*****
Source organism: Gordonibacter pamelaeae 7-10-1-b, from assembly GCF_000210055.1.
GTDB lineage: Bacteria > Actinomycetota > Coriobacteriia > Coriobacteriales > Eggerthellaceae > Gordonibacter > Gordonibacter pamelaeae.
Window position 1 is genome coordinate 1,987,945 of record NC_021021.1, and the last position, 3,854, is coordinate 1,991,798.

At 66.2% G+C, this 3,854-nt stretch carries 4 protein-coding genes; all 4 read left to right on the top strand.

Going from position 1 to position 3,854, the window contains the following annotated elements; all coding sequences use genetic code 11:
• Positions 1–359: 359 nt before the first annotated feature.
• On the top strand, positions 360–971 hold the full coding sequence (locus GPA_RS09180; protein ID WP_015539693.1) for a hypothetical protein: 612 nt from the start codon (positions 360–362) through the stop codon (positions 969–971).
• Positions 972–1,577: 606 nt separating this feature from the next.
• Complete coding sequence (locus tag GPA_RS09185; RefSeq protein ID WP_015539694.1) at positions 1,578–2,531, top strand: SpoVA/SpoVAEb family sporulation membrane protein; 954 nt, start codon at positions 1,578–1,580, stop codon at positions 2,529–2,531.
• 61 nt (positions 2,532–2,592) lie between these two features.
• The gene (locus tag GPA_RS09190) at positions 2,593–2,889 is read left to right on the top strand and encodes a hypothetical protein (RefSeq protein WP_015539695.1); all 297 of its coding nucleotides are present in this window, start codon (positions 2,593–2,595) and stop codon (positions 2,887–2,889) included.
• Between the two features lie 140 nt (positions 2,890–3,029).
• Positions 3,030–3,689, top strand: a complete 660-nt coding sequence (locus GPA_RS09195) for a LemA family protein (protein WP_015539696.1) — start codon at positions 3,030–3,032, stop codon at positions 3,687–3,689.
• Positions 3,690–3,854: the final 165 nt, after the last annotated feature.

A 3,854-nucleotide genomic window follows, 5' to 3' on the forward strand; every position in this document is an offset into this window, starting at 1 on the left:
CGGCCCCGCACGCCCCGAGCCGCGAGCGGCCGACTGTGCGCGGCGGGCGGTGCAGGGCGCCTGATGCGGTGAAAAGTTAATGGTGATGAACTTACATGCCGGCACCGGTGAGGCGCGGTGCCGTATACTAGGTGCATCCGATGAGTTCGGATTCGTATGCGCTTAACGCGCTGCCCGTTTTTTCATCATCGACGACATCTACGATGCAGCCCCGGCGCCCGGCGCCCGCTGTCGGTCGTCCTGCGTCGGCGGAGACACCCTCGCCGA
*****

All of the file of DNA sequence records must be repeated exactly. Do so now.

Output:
Source organism: Gordonibacter pamelaeae 7-10-1-b, from assembly GCF_000210055.1.
GTDB lineage: Bacteria > Actinomycetota > Coriobacteriia > Coriobacteriales > Eggerthellaceae > Gordonibacter > Gordonibacter pamelaeae.
Window position 1 is genome coordinate 1,987,945 of record NC_021021.1, and the last position, 3,854, is coordinate 1,991,798.

At 66.2% G+C, this 3,854-nt stretch carries 4 protein-coding genes; all 4 read left to right on the top strand.

Going from position 1 to position 3,854, the window contains the following annotated elements; all coding sequences use genetic code 11:
• Positions 1–359: 359 nt before the first annotated feature.
• On the top strand, positions 360–971 hold the full coding sequence (locus GPA_RS09180; protein ID WP_015539693.1) for a hypothetical protein: 612 nt from the start codon (positions 360–362) through the stop codon (positions 969–971).
• Positions 972–1,577: 606 nt separating this feature from the next.
• Complete coding sequence (locus tag GPA_RS09185; RefSeq protein ID WP_015539694.1) at positions 1,578–2,531, top strand: SpoVA/SpoVAEb family sporulation membrane protein; 954 nt, start codon at positions 1,578–1,580, stop codon at positions 2,529–2,531.
• 61 nt (positions 2,532–2,592) lie between these two features.
• The gene (locus tag GPA_RS09190) at positions 2,593–2,889 is read left to right on the top strand and encodes a hypothetical protein (RefSeq protein WP_015539695.1); all 297 of its coding nucleotides are present in this window, start codon (positions 2,593–2,595) and stop codon (positions 2,887–2,889) included.
• Between the two features lie 140 nt (positions 2,890–3,029).
• Positions 3,030–3,689, top strand: a complete 660-nt coding sequence (locus GPA_RS09195) for a LemA family protein (protein WP_015539696.1) — start codon at positions 3,030–3,032, stop codon at positions 3,687–3,689.
• Positions 3,690–3,854: the final 165 nt, after the last annotated feature.

A 3,854-nucleotide genomic window follows, 5' to 3' on the forward strand; every position in this document is an offset into this window, starting at 1 on the left:
CGGCCCCGCACGCCCCGAGCCGCGAGCGGCCGACTGTGCGCGGCGGGCGGTGCAGGGCGCCTGATGCGGTGAAAAGTTAATGGTGATGAACTTACATGCCGGCACCGGTGAGGCGCGGTGCCGTATACTAGGTGCATCCGATGAGTTCGGATTCGTATGCGCTTAACGCGCTGCCCGTTTTTTCATCATCGACGACATCTACGATGCAGCCCCGGCGCCCGGCGCCCGCTGTCGGTCGTCCTGCGTCGGCGGAGACACCCTCGCCGA